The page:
In Henry Ford’s Model T District, students trace the life of Ford, one of America’s greatest industrialists and innovators, from childhood through the founding of his Ford Motor Company. The district includes the home where he was born and a replica of the factory where he built his first automobiles. Students even have the opportunity to test ride a restored Model T.
Student field trip options are plentiful and can include the other venues at The Henry Ford — Henry Ford Museum of American Innovation and Ford Rouge Factory Tour.
The Henry Ford
At Colonial Williamsburg, students step into a 301-acre living, breathing 18th-century town filled with historic structures and stories of the past. School visits include customized, guided tours of Virginia’s colonial capital city and interactive activities.
“We hope students walk away with the understanding that the events that happened here in Williamsburg laid the foundation for American democracy,” said Nathan Ryalls, Colonial Williamsburg Foundation’s manager of guest experience and design. “We want them to connect to the past, so that the past is not an obscure thing, it’s not something that just lives in a textbook. e past is exciting and learning about history can be fun.”
The Historic Area is made up of 18th-century trade shops, government buildings and homes.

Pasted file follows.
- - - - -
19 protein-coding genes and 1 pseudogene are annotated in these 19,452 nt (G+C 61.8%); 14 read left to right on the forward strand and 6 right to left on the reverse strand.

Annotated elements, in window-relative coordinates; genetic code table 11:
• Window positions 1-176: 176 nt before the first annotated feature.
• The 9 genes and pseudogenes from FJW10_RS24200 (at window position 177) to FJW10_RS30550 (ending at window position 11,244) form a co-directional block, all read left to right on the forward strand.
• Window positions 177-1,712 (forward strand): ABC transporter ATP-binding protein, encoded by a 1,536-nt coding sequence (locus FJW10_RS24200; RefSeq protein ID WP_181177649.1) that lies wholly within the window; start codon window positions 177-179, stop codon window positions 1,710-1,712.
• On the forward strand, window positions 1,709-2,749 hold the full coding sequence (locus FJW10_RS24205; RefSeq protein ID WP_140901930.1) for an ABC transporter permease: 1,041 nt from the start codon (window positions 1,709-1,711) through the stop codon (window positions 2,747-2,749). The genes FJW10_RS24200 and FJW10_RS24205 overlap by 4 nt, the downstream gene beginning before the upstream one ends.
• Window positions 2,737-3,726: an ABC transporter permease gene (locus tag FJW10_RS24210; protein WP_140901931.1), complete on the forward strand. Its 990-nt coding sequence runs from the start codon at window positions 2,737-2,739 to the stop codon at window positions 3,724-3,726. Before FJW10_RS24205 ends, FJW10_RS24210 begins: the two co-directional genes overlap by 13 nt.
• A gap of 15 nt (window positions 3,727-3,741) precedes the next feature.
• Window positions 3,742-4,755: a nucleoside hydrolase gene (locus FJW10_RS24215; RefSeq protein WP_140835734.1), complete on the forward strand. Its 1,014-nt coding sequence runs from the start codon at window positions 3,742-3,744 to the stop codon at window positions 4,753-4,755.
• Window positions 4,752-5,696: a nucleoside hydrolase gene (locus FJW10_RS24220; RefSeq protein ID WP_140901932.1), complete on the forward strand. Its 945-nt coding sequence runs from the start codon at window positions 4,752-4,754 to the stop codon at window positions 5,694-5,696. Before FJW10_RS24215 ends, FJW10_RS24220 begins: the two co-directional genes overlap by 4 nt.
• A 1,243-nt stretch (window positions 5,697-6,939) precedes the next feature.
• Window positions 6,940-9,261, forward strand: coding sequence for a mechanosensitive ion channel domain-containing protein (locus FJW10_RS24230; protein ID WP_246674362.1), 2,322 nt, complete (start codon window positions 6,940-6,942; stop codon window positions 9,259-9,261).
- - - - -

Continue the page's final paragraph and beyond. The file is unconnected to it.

“The trade shops are a highlight for school groups because they actually see things being made,” Ryalls said. “Our historic trade interpreters are not just representing the trade, they’re actually practitioners of the trade.”
Other student options revolve around themes, like women in 18th-century Williamsburg. Interactive experiences include drilling exercises with the militia, dancing, playing games and performing domestic chores — like retrieving water from the town’s working wells. Evening programs also are available, such as Cry Witch, where students act as the jury during a witch trial and vote for conviction or freedom.
To build on what students learn in the Historic Area, they can visit the Abby Aldrich Rockefeller Folk Art Museum and the DeWitt Wallace Decorative Arts Museum.
“What we offer at the art museums supplements and complements what is done in the Historic Area,” said Trish Balderson, Museums of Colonial Williamsburg’s manager of museum education. For example, students can see a life-size portrait of George Washington by Charles Willson Peale and the wax seal Washington used during the Revolutionary War on his letters and documents.
Another way to get hands-on with history at Colonial Williamsburg is with the Archaeology Department. Archaeological research has been ongoing there since the 1920s.
During the summer, children can participate in an hour-long Archaeology at Custis Square program.
“They’ll get the opportunity to actually screen for artifacts and will be the first person to actually see some of these things coming out of the ground,” said Jack Gary, Colonial Williamsburg Foundation’s director of archaeology.
In addition, a pilot program for middle and high schoolers, The Public Archaeology Institute, is a weeklong opportunity to work with archaeologists in the field. At the end of the experience, students present their findings in the form of a tour.
“They’ll get the full range of what we do as archaeologists,” Gary said.
Colonial Williamsburg staff members are already working on plans to commemorate big milestones in 2026 — the 100th anniversary of Colonial Williamsburg and the 250th anniversary of the Declaration of Independence.